About UMaryland iGEM
The International Genetically Engineered Machine is a student-led synthetic biology competition with more than 280 participating collegiate teams worldwide. Each fall, teams from Europe, Asia, Australia, Africa, and the Americas gather in Boston to share their research findings. iGEM is also much more than a competition. The iGEM Foundation is dedicated to education and competition, advancement of synthetic biology, and the development of open community and collaboration. The community has a long history of involving students and the public in the development of the new field of synthetic biology.
"If you ask five people to define synthetic biology, you will get six answers."
--Prof. Kristala Prather, MIT
"Synthetic biology aims to make the engineering of new function in biology faster, cost effective, scalable, predictable, transparent and safe. It focuses on improvement of standard genetic engineering technology; development of standards for genetic assembly and rapid characterization; creation of families of genetic 'parts' that behave reliably in designated hosts and have no undesigned interactions; and generation of safe, robust host cells."
--Prof. Adam Arkinm, UC Berkeley
"Synthetic biologists construct new biological entities—molecules, pathways, regulatory networks, organisms and ecosystems—by programming them, or reprogramming them, at the level of the DNA code. The new name 'synthetic biology' reflects an explosion in our ability to genetically engineer increasingly complex systems and the desire of scientists and engineers from fields outside molecular biology and genetics to participate in the fun, contributing to the technology and its applications."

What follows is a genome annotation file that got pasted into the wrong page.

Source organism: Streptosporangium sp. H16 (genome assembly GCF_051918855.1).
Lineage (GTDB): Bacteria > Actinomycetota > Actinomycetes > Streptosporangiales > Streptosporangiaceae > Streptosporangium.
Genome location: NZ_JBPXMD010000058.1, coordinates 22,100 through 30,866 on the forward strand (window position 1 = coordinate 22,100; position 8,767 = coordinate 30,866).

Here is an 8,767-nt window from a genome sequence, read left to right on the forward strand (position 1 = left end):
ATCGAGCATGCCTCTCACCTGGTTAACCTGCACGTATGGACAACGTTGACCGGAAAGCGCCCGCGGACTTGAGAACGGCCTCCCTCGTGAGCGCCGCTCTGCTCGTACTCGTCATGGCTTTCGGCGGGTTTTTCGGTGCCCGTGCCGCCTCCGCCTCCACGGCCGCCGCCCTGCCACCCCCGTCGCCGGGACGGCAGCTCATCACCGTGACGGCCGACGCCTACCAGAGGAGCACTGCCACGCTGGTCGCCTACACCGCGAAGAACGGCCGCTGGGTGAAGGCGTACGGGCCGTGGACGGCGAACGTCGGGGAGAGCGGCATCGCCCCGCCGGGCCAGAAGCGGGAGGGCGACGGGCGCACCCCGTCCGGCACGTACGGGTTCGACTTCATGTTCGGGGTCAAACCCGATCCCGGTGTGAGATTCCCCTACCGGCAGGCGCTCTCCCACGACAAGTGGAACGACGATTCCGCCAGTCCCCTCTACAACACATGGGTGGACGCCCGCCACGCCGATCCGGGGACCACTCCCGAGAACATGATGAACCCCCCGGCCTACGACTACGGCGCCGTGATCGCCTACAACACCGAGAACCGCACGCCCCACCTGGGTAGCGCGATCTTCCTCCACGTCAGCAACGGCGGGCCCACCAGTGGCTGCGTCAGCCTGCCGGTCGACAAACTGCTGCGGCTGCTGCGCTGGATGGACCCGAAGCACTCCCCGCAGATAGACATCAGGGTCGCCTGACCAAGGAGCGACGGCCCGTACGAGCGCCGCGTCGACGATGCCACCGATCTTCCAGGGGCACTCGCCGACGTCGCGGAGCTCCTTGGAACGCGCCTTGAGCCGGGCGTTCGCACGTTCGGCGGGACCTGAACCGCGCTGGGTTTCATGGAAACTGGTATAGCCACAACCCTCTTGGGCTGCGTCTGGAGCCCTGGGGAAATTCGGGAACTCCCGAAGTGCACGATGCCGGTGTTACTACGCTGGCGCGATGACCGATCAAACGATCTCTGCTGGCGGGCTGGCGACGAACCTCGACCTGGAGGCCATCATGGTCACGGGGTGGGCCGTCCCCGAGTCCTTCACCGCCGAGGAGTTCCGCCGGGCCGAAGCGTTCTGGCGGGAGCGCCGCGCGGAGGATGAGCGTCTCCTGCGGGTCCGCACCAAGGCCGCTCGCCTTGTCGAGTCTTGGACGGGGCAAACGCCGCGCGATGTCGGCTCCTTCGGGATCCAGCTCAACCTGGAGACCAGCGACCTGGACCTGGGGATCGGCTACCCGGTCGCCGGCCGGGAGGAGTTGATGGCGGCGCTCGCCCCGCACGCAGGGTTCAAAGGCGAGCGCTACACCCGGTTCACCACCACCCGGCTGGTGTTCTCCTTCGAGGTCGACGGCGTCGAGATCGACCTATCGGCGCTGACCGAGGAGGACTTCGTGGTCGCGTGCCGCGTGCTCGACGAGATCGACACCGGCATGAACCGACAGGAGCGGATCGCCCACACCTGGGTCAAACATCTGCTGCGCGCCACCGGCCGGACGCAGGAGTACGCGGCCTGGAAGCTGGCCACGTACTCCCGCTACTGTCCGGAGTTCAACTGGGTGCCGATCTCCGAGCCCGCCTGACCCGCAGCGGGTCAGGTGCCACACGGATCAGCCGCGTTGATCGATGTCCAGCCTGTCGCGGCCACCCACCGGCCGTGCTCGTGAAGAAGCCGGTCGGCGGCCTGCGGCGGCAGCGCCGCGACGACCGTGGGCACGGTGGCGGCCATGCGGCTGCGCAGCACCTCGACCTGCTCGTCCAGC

--Prof. Frances Arnold, Caltech
Simply put, it is a rapidly emerging field that combines biotechnology, evolutionary biology, molecular biology, systems biology, biophysics, computer engineering, and is in many ways related to genetic engineering. It can be used to solve a wide variety of economic, scientic, and societal problems.
Ranking 43rd in this year's Times Higher Education World University Rankings, The University of Maryland is the state's flagship and land-grant public institution with 37,500 students, 9,000 faculty and staff, and a $1.9B annual operating budget, including $500M in external research funding.
The University of Maryland chapter of iGEM, UMaryland iGEM, was founded in 2014. It showed great promise by winning a gold medal at its inaugural international convention, a great feat for a rookie team. Riding on this momentum, UMaryland iGEM has since doubled in membership and has taken on multiple research projects: creating an antibiotic-free plasmid retention system, designing a PCR machine that costs less than $50 to build, and educating the community about synthetic biology.
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